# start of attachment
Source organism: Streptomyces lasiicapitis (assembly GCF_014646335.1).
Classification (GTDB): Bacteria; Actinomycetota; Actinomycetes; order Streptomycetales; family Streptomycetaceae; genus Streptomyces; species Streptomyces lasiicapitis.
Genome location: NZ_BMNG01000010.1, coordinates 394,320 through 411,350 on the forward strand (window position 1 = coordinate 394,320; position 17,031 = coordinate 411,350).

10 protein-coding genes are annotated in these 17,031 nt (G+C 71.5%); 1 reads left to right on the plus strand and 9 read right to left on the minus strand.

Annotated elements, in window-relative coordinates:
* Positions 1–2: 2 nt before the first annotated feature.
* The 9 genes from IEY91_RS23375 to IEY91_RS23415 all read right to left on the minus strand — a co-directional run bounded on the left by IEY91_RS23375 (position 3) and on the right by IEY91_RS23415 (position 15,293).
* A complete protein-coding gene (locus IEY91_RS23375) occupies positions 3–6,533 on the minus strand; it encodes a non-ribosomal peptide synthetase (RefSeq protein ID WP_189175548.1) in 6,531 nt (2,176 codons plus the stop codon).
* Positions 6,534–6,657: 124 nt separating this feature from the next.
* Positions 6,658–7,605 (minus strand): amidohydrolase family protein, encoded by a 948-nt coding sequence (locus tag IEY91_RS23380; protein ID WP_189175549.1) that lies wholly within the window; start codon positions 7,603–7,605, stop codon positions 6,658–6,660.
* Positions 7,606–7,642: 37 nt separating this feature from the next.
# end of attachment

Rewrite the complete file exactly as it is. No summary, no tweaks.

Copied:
Source organism: Streptomyces lasiicapitis (assembly GCF_014646335.1).
Classification (GTDB): Bacteria; Actinomycetota; Actinomycetes; order Streptomycetales; family Streptomycetaceae; genus Streptomyces; species Streptomyces lasiicapitis.
Genome location: NZ_BMNG01000010.1, coordinates 394,320 through 411,350 on the forward strand (window position 1 = coordinate 394,320; position 17,031 = coordinate 411,350).

10 protein-coding genes are annotated in these 17,031 nt (G+C 71.5%); 1 reads left to right on the plus strand and 9 read right to left on the minus strand.

Annotated elements, in window-relative coordinates:
* Positions 1–2: 2 nt before the first annotated feature.
* The 9 genes from IEY91_RS23375 to IEY91_RS23415 all read right to left on the minus strand — a co-directional run bounded on the left by IEY91_RS23375 (position 3) and on the right by IEY91_RS23415 (position 15,293).
* A complete protein-coding gene (locus IEY91_RS23375) occupies positions 3–6,533 on the minus strand; it encodes a non-ribosomal peptide synthetase (RefSeq protein ID WP_189175548.1) in 6,531 nt (2,176 codons plus the stop codon).
* Positions 6,534–6,657: 124 nt separating this feature from the next.
* Positions 6,658–7,605 (minus strand): amidohydrolase family protein, encoded by a 948-nt coding sequence (locus tag IEY91_RS23380; protein ID WP_189175549.1) that lies wholly within the window; start codon positions 7,603–7,605, stop codon positions 6,658–6,660.
* Positions 7,606–7,642: 37 nt separating this feature from the next.